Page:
Tuesday, May 20, 2008

Mono Logs


Blackouts are often used to pepper a sketch revue and give it some unexpected bursts of energy. Another short form is the comic monologue. It tends to create intimate moments with the audience that help build a special rapport with them. It also gives individual members of an ensemble a moment to shine.

If you don't already have a comic character rolling around in your noggin, it's easy and fun to create one. My favorite method is to just springboard off the suggestion of a word. The word can come from anywhere. At Robowriters, a few of us had "to go" coffee cups from an evil national chain restaurant who doesn't need me to give them a plug. These cups are loaded with pithy slogans as well as the usual "by law" coffee cup messages. The writers were told to look the cup over and pick a word. Simple as that.

Once you have the word, the wheels in your head will start turning. You can use the word literally. If the word is "caution," the character can be a crossing guard. You can also use the word to influence the character, like, they have an extremely cautious outlook on life.

Now that you have the word, write from the character's perspective as if they simply walked out on stage and introduced themselves to the crowd. Explore who they are; what their name is, what they do for a living, who their friends and relatives are, what they love, what they hate, etc. And, yes, pack as much of that as you can into ten minutes. You don't need much more than that.

Once you stop, read it over. Read it out loud, if you can. Listen for what and who is really important to your character. Our cautious crossing guard has an overbearing mother and deeply wants to move to Portland, Oregon to sell art on the sidewalk.

Now, write another monologue, again, only giving yourself about ten minutes, where the character is pouring their heart out to another character that is silent. So, it's as if our crossing guard has sat her mother down and said "I have to tell you something." The person they are talking to should be someone they have an emotional charge with. It'[s not very dramatically interesting for them to talk to their buddy about their boss when the boss is the bigger risk to confront.

Now you have something you can shape and rewrite into a performable piece.

In developing the final version,there are three forms to keep in mind.

The monologue can still be just the character talking to the audience. These can be a bit confessional, but it is like they are taking the audience into their confidence. The character still needs to want something and can use the audience to help them process their thinking or demonstrate the depths of their want. The character should also be engaged in an activity. In this case, our crossing guard could be suiting up and getting ready. Or at work, talking to us as she holds out her stop sign to cars. The activity should give us some insight into their lives.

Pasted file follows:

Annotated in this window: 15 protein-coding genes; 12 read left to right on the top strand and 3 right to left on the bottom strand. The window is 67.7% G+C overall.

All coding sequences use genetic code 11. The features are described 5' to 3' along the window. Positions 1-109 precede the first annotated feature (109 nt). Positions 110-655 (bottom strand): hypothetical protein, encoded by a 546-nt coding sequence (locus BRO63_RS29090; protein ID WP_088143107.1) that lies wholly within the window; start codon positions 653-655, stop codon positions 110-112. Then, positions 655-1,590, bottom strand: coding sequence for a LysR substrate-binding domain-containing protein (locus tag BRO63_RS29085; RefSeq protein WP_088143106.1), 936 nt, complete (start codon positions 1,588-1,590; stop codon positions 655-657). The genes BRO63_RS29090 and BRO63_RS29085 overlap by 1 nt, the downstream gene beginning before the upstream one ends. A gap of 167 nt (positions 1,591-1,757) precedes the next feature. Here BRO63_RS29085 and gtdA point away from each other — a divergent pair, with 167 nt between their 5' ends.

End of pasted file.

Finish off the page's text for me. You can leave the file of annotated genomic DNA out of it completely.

The character can be speaking to another actor who is silent, but present. One of the Robowriters wrote a scene about a character trying to make a friend on the bus. In that case, I think it's important that we see the intended friend trying to read their paper and squirming a bit as this person drops big hints about stuff they could do together.

The third way is the classic monologue style of the character addressing another character as if they were out floating over the audience. The imagined character is the fourth wall, in this case, and we see the real character in all their vulnerability trying to get what they want that only that person can provide.

It's important to make the wants clear and deeply felt. Get to the basic human wants of to be seen, heard, touched and loved to find out what your character wants from someone else.


Last Friday, I asked...

"The Barclay Prime restaurant in Philadelphia serves a $100 entre made up of what?"

22% said "Mac and Cheese"
- Mac and Cheese for a hundred bucks. It would have to served on Madonna's backside and spoon fed to me by Paris Hilton.

11% said "SpaghettiO's"
- The can costs more than the little O's of goodness.

No one thought it was "Cat Food"

67% got it right with "Cheesesteak"

According to CBS 3 in Philadelphia, Chef James Locascio, of Rittenhouse Square's Barclay Prime, has created Philadelphia's "haute" cheesesteak, an upscale version of the sandwich that includes butter poached lobster and shaved truffles.

To get top of the line ingredients, Locascio says it costs $17 per pound for cheese, $21 per pound for Kobe beef and $900 per pound for summer truffles.

So who buys the costly sandwich?

On average, five or six customers order it per night and many share it as an appetizer.

Locascio says, "It all adds up, a quarter of a million dollars a year in cheesesteaks is pretty good."

Okay, and this is from the vegetarian, if you add lobster and truffles to it, IT AIN'T A CHEESESTEAK!